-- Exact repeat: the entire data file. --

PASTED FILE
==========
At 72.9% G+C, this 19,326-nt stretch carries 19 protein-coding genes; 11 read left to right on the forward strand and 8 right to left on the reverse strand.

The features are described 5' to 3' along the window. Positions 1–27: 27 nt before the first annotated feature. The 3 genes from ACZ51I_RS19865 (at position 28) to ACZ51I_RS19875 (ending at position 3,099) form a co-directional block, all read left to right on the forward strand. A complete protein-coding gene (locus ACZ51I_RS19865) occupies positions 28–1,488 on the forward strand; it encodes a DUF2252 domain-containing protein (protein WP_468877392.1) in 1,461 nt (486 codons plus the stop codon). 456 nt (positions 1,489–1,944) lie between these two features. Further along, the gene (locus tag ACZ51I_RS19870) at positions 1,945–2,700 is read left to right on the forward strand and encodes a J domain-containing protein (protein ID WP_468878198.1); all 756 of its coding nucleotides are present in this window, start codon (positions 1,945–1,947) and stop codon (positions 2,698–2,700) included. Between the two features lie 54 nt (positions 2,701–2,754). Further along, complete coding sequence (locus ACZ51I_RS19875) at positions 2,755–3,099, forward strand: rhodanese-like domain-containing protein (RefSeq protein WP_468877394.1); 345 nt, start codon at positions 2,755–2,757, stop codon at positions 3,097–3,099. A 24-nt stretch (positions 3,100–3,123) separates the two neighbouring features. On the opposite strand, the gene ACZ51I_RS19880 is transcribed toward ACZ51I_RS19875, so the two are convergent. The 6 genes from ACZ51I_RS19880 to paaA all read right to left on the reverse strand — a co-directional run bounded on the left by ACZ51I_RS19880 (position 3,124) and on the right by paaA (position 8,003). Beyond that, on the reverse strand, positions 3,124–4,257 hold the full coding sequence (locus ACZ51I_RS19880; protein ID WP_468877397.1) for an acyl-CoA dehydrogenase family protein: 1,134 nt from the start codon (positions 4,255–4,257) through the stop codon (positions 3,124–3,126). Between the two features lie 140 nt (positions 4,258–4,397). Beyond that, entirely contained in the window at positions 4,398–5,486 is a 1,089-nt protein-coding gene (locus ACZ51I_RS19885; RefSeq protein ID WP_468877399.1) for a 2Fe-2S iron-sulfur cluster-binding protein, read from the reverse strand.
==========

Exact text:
At 72.9% G+C, this 19,326-nt stretch carries 19 protein-coding genes; 11 read left to right on the forward strand and 8 right to left on the reverse strand.

The features are described 5' to 3' along the window. Positions 1–27: 27 nt before the first annotated feature. The 3 genes from ACZ51I_RS19865 (at position 28) to ACZ51I_RS19875 (ending at position 3,099) form a co-directional block, all read left to right on the forward strand. A complete protein-coding gene (locus ACZ51I_RS19865) occupies positions 28–1,488 on the forward strand; it encodes a DUF2252 domain-containing protein (protein WP_468877392.1) in 1,461 nt (486 codons plus the stop codon). 456 nt (positions 1,489–1,944) lie between these two features. Further along, the gene (locus tag ACZ51I_RS19870) at positions 1,945–2,700 is read left to right on the forward strand and encodes a J domain-containing protein (protein ID WP_468878198.1); all 756 of its coding nucleotides are present in this window, start codon (positions 1,945–1,947) and stop codon (positions 2,698–2,700) included. Between the two features lie 54 nt (positions 2,701–2,754). Further along, complete coding sequence (locus ACZ51I_RS19875) at positions 2,755–3,099, forward strand: rhodanese-like domain-containing protein (RefSeq protein WP_468877394.1); 345 nt, start codon at positions 2,755–2,757, stop codon at positions 3,097–3,099. A 24-nt stretch (positions 3,100–3,123) separates the two neighbouring features. On the opposite strand, the gene ACZ51I_RS19880 is transcribed toward ACZ51I_RS19875, so the two are convergent. The 6 genes from ACZ51I_RS19880 to paaA all read right to left on the reverse strand — a co-directional run bounded on the left by ACZ51I_RS19880 (position 3,124) and on the right by paaA (position 8,003). Beyond that, on the reverse strand, positions 3,124–4,257 hold the full coding sequence (locus ACZ51I_RS19880; protein ID WP_468877397.1) for an acyl-CoA dehydrogenase family protein: 1,134 nt from the start codon (positions 4,255–4,257) through the stop codon (positions 3,124–3,126). Between the two features lie 140 nt (positions 4,258–4,397). Beyond that, entirely contained in the window at positions 4,398–5,486 is a 1,089-nt protein-coding gene (locus ACZ51I_RS19885; RefSeq protein ID WP_468877399.1) for a 2Fe-2S iron-sulfur cluster-binding protein, read from the reverse strand.